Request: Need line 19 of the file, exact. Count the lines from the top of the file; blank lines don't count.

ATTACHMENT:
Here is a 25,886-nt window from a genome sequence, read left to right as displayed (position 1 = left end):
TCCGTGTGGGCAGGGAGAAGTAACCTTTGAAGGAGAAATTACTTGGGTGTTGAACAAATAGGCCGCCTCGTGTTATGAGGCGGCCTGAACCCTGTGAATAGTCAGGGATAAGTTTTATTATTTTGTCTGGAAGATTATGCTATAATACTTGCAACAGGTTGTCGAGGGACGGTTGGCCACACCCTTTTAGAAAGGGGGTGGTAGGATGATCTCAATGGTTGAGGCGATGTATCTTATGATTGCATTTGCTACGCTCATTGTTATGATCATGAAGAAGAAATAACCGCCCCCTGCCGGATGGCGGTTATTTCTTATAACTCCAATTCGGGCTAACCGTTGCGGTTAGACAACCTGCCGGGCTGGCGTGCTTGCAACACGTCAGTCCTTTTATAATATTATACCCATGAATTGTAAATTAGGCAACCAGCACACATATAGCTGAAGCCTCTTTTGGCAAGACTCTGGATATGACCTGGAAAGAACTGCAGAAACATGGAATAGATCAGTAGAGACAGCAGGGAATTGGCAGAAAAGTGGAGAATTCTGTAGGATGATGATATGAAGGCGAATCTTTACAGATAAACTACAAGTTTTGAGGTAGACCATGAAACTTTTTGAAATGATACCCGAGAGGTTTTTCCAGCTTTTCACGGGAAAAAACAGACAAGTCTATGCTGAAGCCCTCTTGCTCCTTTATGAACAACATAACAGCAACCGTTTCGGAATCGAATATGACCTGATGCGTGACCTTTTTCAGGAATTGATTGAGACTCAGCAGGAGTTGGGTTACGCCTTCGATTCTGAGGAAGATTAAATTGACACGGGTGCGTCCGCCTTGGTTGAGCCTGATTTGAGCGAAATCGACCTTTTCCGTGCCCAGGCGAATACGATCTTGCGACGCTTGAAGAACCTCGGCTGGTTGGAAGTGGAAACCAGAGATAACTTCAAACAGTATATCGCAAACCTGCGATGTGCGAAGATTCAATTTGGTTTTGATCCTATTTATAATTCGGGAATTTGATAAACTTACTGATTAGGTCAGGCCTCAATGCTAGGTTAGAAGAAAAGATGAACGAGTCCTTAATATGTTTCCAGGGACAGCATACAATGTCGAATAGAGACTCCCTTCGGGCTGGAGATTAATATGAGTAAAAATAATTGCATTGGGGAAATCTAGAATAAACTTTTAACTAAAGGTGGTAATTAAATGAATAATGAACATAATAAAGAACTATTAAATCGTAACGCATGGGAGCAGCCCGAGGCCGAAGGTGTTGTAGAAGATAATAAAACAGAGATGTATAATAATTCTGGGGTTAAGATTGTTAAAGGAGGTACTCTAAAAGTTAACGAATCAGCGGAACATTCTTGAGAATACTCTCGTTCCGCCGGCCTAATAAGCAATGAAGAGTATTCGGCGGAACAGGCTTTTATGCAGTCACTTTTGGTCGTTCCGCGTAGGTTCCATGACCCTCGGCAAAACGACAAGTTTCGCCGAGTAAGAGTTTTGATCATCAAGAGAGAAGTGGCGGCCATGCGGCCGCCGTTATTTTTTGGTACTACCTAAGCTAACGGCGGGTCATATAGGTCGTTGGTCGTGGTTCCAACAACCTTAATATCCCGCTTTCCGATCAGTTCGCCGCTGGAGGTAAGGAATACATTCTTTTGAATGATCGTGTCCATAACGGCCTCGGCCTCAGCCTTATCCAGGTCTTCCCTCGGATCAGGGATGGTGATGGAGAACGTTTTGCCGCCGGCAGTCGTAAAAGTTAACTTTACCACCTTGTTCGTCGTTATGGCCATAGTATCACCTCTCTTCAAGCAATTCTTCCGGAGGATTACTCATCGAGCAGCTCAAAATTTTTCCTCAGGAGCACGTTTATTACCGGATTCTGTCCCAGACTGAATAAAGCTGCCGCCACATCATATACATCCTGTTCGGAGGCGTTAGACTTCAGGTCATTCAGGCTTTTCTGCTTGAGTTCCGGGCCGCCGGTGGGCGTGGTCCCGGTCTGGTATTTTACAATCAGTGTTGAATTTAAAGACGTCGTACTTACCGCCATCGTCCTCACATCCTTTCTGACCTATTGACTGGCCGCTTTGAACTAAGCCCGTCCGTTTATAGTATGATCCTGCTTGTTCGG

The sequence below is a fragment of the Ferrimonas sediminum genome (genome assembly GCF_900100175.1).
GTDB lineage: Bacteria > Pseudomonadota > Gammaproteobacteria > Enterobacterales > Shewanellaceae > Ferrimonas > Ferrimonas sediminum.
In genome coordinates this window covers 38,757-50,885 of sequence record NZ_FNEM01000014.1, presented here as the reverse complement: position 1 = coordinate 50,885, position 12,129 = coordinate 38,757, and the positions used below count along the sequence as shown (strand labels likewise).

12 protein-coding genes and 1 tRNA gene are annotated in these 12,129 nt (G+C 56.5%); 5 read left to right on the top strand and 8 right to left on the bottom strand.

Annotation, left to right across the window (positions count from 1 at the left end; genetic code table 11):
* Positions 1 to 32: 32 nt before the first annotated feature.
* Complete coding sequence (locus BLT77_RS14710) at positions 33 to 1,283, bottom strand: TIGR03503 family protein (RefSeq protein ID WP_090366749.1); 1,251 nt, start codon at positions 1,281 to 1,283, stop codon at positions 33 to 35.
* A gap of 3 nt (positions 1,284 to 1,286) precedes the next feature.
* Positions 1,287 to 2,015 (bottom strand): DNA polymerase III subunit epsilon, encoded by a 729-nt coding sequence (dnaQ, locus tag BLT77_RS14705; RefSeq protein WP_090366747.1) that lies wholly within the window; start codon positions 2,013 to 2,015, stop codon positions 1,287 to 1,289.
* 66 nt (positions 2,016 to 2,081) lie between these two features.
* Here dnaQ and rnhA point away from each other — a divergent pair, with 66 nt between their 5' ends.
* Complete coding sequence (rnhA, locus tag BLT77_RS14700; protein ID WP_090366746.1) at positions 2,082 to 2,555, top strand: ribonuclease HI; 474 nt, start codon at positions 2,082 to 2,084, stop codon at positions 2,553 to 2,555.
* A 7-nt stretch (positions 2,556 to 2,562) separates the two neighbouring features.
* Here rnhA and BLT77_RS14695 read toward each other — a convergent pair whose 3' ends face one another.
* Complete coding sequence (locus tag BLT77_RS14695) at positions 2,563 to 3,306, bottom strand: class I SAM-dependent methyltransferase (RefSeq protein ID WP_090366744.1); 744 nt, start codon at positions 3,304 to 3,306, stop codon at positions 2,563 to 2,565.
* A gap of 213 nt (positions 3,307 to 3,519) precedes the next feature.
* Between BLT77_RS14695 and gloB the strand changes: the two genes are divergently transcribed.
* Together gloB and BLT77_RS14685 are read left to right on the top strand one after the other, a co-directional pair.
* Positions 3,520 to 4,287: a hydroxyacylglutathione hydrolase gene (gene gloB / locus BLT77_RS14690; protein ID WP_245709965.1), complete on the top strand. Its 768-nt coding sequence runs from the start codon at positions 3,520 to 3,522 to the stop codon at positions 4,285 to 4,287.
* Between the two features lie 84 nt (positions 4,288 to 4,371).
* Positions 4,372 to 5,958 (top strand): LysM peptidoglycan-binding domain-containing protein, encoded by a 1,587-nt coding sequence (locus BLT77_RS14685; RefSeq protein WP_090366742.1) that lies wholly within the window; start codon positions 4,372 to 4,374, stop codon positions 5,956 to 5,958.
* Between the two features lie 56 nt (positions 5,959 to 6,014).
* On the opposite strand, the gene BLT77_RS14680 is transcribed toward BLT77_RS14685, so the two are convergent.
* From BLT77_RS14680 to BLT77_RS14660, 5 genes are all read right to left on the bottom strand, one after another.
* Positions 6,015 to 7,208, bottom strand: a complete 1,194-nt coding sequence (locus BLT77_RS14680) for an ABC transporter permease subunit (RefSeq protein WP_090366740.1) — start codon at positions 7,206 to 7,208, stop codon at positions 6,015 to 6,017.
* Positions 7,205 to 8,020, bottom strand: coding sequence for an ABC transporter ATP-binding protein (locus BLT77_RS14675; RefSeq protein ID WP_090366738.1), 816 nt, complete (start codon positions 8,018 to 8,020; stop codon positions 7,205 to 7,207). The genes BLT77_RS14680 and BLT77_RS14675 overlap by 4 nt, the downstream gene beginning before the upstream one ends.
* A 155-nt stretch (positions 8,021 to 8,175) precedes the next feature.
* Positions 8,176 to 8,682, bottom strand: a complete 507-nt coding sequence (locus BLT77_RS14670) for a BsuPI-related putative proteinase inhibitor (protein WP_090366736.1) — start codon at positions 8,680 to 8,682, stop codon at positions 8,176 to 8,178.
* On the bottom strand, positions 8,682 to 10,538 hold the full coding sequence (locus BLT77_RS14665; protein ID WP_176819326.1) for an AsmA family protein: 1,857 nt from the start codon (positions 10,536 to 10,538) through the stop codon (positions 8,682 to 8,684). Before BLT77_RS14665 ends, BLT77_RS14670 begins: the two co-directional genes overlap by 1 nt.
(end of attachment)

* Between BLT77_RS14695 and gloB the strand changes: the two genes are divergently transcribed.